The Canadian dollar plunged to a new decade low and the country’s bond yields dropped to their lowest ever as slowing global growth sparked a worldwide market rout. The benchmark equity gauge had its biggest drop in six years at the open before paring losses.
Canadian assets are caught up in market turmoil that’s sweeping into the North American trading session after sending Chinese shares tumbling by the most since 2007, pushing stocks in Germany into a bear market, and commodities to a 16-year low.
“There are concerns about global growth and that’s weighing on commodities,” Bipan Rai, director of foreign-exchange strategy at Canadian Imperial Bank of Commerce’s CIBC World Markets unit, said by phone from Toronto. “Oil’s reached multi-year lows and that’s taking the loonie lower, and it’s also pricing in some risk of an additional rate cut from the Bank of Canada over the coming year.”
The resource-dominated equity benchmark Standard & Poor’s/TSX Composite Index plunged as much as 5.7 percent in early trading on volume that was double the 30-day average. Stocks pared losses, with the index down 2.3 percent at 10:55 a.m. in Toronto, the biggest drop since January. The MSCI All-Country World Index of developed and developing markets retreated 3.1 percent, the most since June 2013.
Canadian energy producers, the worst-performing industry in the index this year, sank 3.6 percent as Brent crude retreated to less than $45 a barrel for the first time since 2009.
A volatility gauge for 60 of the largest, most liquid Canadian stocks surged as much as 56 percent to 38.15, an all-time high.
The loonie, as the Canadian dollar is known for the image of the aquatic bird on the C$1 coin, fell 0.1 percent to 1.3199 per U.S. dollar at 10:24 a.m. in Toronto, the lowest level since August 2004. One loonie buys 75.76 U.S. cents.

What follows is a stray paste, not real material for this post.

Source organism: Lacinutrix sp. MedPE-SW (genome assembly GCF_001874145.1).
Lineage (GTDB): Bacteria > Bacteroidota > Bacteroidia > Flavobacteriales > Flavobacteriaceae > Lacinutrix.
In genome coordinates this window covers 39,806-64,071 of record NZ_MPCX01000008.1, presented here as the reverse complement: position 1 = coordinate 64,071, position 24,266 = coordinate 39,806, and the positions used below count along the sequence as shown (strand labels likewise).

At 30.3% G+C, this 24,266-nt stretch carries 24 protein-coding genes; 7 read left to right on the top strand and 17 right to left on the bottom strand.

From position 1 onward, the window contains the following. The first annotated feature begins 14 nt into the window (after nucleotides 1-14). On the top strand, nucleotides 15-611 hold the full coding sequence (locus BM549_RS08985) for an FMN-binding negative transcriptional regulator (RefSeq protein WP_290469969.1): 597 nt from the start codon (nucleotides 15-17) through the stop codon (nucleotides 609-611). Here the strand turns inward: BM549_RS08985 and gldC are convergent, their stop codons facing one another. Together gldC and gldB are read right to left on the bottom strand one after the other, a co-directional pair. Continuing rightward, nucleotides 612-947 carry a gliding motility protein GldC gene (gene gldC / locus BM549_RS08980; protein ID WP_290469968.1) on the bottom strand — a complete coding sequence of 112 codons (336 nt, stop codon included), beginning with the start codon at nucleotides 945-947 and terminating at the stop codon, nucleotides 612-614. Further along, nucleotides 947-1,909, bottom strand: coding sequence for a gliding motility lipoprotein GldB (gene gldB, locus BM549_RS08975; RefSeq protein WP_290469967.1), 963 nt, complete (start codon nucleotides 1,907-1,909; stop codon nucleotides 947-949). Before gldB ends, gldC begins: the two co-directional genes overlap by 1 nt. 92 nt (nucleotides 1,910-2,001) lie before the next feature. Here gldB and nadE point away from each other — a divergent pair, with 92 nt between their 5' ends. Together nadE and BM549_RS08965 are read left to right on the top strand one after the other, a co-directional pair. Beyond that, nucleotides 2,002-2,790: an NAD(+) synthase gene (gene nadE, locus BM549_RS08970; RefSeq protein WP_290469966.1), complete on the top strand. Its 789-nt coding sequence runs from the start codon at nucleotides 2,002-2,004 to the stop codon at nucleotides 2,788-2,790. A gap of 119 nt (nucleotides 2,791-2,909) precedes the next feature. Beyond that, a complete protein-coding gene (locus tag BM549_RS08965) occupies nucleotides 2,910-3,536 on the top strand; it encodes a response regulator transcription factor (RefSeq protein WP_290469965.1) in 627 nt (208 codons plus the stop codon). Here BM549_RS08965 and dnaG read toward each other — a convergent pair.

Canadian government bonds meanwhile benefited from a global flight to safer assets that pushed the benchmark 10-year yield as low as 1.2 percent, and the five-year bond to 0.53 percent, both record lows.
“We’re still dealing with the uncertainty of where the economy really is,” said Andrew Pyle, a fund manager at ScotiaMcLeod Inc. in Peterborough, Ontario. He manages about C$300 million ($227 million). “Up to now, the vibrancy of the U.S. economy has been one of the offsetting things for Canada. I’m not sure this week that’s such a certain bet anymore.”
With the Canadian economy likely entering a mild recession and increasing uncertainty leading up to the October federal election, equities will likely continue to struggle even if there is some sort of global rebound, Pyle said.
With prices for North American crude oil, Canada’s largest export, falling to less than $40 per barrel, the market has more than doubled odds since Friday that the Bank of Canada will cut its benchmark interest rate next month, according to Bloomberg calculations based on overnight index swaps.
The odds Canada’s central bank will drop borrowing costs on Sept. 9 to the record low of 0.25 percent last seen in the 2009 recession now stand at about 42 percent.
“The combination of deteriorating financial conditions and weaker oil prices presents serious hurdles beyond the very near-term economic outlook,” said Mark Chandler, head of Canadian fixed-income strategy at Royal Bank of Canada’s RBC Capital Markets unit, in a report to clients.